$50,000-$80,000 Value Indicator
$45,000-$70,000 Value Indicator
¥230,000-¥360,000 Value Indicator
€29,000-€45,000 Value Indicator
$250,000-$400,000 Value Indicator
¥4,660,000-¥7,450,000 Value Indicator
$30,000-$50,000 Value Indicator
This estimate blends recent public auction records with our own private sale data and network demand.
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Format: Signed Print
Size: H 100cm x W 80cm
Edition size: 40
Andy Warhol's Queen Margrethe Of Denmark (F. & S. II.344) (signed), a screen print from 1985, is estimated to be worth £25,000 to £40,000. This artwork has been sold at auction 9 times since its initial sale in March 2006. Over the last five years, the hammer price has been consistent at £26,008, recorded in October 2023. The artwork has shown a significant increase in value with an average annual growth rate of 27%. In the last 12 months, it has sold once, maintaining its value. The edition size of this artwork is limited to 40.
|Auction Date||Auction House||Artwork|
Return to Seller
|October 2023||Venduehuis der Notarissen - Netherlands||Queen Margrethe Of Denmark (F. & S. II.344) - Signed Print|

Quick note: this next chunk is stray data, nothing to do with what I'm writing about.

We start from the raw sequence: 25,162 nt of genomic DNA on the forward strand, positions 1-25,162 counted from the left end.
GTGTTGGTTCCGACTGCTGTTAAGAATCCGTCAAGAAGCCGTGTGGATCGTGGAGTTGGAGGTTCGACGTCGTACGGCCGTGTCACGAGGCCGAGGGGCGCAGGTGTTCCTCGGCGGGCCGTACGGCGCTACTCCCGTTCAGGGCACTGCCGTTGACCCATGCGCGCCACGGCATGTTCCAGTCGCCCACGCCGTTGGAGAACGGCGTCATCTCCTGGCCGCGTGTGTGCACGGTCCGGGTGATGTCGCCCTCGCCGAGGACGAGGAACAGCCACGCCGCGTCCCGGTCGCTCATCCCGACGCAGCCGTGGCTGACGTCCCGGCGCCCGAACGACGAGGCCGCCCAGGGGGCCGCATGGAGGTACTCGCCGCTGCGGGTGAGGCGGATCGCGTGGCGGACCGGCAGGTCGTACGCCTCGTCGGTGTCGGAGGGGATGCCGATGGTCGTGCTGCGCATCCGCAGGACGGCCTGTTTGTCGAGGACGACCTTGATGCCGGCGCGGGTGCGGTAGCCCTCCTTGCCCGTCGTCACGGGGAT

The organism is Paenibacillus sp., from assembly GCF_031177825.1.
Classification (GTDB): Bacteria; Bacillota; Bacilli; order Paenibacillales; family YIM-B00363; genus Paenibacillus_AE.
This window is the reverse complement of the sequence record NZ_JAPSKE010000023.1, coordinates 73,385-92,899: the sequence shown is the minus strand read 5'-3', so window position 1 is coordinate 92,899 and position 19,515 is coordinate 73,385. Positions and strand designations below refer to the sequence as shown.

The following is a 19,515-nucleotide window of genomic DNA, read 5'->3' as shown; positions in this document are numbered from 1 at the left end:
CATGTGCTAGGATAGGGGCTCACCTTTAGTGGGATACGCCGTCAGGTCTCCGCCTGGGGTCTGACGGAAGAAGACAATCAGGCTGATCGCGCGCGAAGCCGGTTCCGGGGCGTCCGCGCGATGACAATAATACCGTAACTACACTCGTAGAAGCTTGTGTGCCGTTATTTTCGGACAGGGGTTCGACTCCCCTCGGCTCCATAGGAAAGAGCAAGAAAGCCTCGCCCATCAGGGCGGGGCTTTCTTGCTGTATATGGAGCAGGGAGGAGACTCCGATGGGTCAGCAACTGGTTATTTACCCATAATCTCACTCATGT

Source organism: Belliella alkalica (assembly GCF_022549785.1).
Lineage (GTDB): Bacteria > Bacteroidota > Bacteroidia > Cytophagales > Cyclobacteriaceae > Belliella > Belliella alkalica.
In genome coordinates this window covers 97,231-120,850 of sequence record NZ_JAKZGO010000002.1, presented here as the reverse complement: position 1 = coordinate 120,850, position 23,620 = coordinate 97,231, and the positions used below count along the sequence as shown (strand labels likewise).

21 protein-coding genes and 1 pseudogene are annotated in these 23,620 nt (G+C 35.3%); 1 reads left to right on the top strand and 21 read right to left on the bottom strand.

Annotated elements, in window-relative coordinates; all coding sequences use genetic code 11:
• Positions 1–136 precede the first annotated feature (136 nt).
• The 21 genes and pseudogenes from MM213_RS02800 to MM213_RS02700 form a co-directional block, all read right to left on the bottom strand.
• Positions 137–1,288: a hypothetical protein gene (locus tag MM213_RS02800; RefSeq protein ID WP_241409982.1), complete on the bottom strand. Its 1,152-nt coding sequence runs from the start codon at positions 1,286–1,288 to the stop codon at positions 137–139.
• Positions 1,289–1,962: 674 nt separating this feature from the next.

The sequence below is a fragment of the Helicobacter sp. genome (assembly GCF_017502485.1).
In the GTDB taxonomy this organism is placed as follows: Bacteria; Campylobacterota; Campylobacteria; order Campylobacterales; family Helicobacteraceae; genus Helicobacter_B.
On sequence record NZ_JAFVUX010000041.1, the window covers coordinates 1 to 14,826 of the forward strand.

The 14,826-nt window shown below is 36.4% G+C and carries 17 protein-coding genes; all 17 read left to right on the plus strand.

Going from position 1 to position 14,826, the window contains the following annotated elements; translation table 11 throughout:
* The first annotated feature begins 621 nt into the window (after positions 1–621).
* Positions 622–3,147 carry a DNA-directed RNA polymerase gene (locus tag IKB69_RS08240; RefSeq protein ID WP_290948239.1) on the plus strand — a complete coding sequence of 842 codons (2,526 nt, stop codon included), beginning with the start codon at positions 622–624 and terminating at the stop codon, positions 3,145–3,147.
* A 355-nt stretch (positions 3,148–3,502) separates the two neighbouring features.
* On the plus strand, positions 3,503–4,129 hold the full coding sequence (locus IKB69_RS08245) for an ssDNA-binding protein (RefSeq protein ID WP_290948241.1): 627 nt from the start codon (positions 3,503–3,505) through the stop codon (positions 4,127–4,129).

|March 2017||Christie's London - United Kingdom||Queen Margrethe Of Denmark (F. & S. II.344) - Signed Print|
|November 2016||Blomqvist - Norway||Queen Margrethe Of Denmark (F. & S. II.344) - Signed Print|
|March 2006||Christie's London - United Kingdom||Queen Margrethe Of Denmark (F. & S. II.344) - Signed Print|
Andy Warhol exhibits his enchantment with fame and royalty in his Queen Margrethe Of Denmark (F. & S. II.344) print that forms part of his Reigning Queensseries from 1985. The female monarchs that he depicts would each have been reigning at the time Warhol made the prints. This print shows the traditional state portrait of Queen Margarethe, transformed into a lively Pop Art icon through the use of vivacious colours and flattened form.
Warhol references the art historical genre of the history painting, appropriating the traditional portrait of Queen Margrethe and revitalising her as a glamour icon, now visually consumed by popular kitsch culture. The image has blocks of blue, purple and pink colour that are seemingly collaged onto the print and Warhol draws attention to Queen Margarethe’s jewellery and facial features with freely drawn coloured lines. Her block mustard dress and red hair are contrasted against a white background creating a pleasant colour clash that renders the portrait even more striking.
Playing with the notion that the regal figures that Warhol depicts would have their portraits widely distributed to the masses on stamps, currency and mass-media, the artist uses the screen printing method to replicate this repetition of their image. The Reigning Queen series makes a statement on the way in which mass-produced images are used as symbols of power, as well as the way in which the monarch’s face has become a reproducible commodity.